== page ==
In the People's Republic of China (PRC) since 1967, the terms Ultra-Left and left communist refers to political theory and practice self-defined as further "left" than that of the central Maoist leaders at the height of the GPCR ("Great Proletarian Cultural Revolution"). The terms are also used retroactively to describe some early 20th century Chinese anarchist orientations. As a slur, the Communist Party of China (CPC) has used the term "ultra-left" more broadly to denounce any orientation it considers further "left" than the party line. According to the latter usage, in 1978 the CPC Central Committee denounced as "ultra-left" the line of Mao Zedong from 1956 until his death in 1976. "Ultra-Left" refers to those GPCR rebel positions that diverged from the central Maoist line by identifying an antagonistic contradiction between the CPC-PRC party-state itself and the masses of workers and "peasants" conceived as a single proletarian class divorced from any meaningful control over production or distribution. Whereas the central Maoist line maintained that the masses controlled the means of production through the Party's mediation, the Ultra-Left argued that the objective interests of bureaucrats were structurally determined by the centralist state-form in direct opposition to the objective interests of the masses, regardless of however "red" a given bureaucrat's "thought" might be. Whereas the central Maoist leaders encouraged the masses to criticize reactionary "ideas" and "habits" among the alleged 5% of bad cadres, giving them a chance to "turn over a new leaf" after they had undergone "thought reform," the Ultra-Left argued that "cultural revolution" had to give way to "political revolution" – "in which one class overthrows another class".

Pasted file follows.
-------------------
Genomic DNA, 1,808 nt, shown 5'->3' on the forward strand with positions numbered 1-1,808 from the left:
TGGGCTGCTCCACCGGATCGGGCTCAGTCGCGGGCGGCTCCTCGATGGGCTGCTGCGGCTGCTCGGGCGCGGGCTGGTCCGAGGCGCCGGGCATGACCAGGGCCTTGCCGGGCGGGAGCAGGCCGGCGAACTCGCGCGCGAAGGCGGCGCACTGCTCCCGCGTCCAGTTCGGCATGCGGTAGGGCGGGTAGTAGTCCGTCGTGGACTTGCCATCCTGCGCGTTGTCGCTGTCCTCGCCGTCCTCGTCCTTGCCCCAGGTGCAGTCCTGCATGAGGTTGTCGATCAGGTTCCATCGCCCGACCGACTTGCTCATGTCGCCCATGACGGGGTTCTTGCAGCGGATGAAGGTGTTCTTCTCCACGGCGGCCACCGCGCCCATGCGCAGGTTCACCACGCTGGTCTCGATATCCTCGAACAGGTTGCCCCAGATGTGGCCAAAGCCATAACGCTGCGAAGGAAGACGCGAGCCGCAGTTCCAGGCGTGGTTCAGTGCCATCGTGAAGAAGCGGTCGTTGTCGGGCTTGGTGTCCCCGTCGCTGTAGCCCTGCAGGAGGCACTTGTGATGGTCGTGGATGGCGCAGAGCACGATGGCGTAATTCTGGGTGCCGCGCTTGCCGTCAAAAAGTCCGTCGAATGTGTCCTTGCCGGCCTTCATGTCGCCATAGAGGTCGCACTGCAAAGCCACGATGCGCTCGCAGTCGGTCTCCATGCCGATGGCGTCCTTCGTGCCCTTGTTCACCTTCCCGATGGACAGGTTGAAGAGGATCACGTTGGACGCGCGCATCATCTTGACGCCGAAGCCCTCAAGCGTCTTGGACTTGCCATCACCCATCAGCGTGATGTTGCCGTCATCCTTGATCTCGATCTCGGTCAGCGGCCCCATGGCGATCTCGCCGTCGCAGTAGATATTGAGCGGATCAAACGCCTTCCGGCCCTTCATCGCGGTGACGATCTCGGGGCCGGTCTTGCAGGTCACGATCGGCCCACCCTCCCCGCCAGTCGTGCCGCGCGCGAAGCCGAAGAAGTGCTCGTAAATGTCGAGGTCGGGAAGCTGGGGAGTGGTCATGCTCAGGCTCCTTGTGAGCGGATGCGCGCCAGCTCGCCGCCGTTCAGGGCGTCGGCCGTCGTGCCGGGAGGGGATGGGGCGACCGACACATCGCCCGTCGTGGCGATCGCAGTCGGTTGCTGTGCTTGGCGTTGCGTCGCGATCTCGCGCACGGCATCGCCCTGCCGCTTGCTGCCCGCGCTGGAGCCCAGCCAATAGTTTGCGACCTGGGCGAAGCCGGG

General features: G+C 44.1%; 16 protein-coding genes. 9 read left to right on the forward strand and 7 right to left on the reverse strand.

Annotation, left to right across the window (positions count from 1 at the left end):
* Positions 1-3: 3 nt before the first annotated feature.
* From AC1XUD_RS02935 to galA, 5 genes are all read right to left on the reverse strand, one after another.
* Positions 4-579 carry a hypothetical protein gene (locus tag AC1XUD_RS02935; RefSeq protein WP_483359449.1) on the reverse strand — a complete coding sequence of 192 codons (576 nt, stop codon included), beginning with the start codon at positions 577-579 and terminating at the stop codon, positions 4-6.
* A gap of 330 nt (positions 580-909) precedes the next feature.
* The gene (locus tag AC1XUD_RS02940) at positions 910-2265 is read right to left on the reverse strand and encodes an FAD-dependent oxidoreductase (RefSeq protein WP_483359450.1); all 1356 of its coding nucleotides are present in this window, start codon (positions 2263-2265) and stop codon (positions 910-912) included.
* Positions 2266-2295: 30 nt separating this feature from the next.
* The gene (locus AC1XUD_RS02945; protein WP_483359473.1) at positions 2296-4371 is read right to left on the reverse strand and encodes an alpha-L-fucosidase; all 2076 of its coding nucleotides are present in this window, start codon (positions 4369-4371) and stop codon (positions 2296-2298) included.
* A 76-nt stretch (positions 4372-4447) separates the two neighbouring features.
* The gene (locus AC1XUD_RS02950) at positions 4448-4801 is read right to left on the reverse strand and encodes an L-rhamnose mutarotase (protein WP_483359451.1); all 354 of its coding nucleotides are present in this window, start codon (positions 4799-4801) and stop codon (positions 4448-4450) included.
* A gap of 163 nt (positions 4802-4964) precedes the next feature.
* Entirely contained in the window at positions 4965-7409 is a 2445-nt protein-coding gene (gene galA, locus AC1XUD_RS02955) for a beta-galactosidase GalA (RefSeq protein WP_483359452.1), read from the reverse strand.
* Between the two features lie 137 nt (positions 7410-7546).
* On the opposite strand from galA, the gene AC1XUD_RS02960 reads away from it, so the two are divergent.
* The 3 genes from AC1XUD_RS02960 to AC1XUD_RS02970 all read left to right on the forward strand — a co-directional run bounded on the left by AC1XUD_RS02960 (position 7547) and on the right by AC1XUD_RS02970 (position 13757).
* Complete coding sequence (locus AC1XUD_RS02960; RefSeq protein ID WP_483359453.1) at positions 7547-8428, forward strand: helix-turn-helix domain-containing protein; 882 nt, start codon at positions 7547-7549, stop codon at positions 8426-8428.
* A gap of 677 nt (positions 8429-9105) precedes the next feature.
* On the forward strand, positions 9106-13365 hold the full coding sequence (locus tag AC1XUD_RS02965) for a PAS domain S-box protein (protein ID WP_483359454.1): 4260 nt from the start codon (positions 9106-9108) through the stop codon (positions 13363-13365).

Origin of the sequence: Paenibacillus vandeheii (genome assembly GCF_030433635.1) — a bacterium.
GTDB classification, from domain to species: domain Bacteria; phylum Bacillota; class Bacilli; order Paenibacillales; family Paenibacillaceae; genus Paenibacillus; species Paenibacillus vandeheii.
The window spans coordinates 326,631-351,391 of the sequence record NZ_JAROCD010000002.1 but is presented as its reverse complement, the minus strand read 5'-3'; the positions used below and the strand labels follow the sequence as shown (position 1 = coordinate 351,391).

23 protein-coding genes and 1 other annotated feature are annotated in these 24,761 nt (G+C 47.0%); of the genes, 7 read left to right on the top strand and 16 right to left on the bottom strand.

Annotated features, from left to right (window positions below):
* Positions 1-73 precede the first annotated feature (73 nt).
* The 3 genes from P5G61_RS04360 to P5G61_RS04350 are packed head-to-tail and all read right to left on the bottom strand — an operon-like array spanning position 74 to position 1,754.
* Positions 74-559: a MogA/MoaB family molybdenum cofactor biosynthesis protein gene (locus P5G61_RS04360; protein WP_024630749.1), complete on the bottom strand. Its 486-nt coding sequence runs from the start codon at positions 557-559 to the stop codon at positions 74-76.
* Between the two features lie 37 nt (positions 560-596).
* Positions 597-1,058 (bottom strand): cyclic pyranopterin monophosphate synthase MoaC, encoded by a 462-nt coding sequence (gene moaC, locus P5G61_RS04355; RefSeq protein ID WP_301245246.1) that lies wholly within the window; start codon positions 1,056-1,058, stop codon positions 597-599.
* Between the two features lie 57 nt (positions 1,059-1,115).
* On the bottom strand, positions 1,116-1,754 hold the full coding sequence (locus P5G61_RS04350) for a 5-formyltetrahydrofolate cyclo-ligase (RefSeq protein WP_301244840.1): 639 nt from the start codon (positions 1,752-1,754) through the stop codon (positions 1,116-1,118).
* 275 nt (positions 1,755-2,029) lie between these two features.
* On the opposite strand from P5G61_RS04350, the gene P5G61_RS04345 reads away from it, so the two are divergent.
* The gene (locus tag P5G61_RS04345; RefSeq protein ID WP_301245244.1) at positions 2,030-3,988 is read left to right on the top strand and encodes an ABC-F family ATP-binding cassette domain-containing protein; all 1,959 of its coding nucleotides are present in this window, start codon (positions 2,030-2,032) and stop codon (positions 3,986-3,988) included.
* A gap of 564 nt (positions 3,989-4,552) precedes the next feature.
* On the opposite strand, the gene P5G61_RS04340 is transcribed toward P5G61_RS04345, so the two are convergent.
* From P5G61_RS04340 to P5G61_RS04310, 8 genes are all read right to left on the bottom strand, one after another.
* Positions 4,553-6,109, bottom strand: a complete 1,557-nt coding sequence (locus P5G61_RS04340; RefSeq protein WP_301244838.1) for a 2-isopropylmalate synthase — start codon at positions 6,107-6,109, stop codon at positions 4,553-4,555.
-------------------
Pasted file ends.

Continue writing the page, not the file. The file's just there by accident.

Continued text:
In 1969 french platformist anarcho-communist Daniel Guerin published an essay called "Libertarian Marxism?" in which he dealt with the debate between Karl Marx and Mikhail Bakunin at the First International and afterwards he suggested that "Libertarian marxism rejects determinism and fatalism, giving the greator place to individual will, intuition, imagination, reflex speeds, and to the deep instincts of the masses, which are more far-seeing in hours of crisis than the reasonings of the ‘elites’; libertarian marxism thinks of the effects of surprise, provocation and boldness, refuses to be cluttered and paralysed by a heavy ‘scientific’ apparatus, doesn’t equivocate or bluff, and guards itself from adventurism as much as from fear of the unknown."

Autonomist Marxism, Neo-Marxism and Situationist theory are also regarded as being anti-authoritarian variants of Marxism that are firmly within the libertarian socialist tradition. For "In the 1980's and 90's, a series of other groups developed, influenced also by much of the above work. The most notable are Kolinko, Kurasje and Wildcat in Germany, Aufheben in England, Theorie Communiste in France, TPTG in Greece and Kamunist Kranti in India. They are also connected to other groups in other countries, merging autonomia, operaismo, Hegelian Marxism, the work of the JFT, Open Marxism, the ICO, the Situationist International, anarchism and post-68 German Marxism."

See also: Anarchism and Marxism

Read more about this topic:  Libertarian Socialism, Political Roots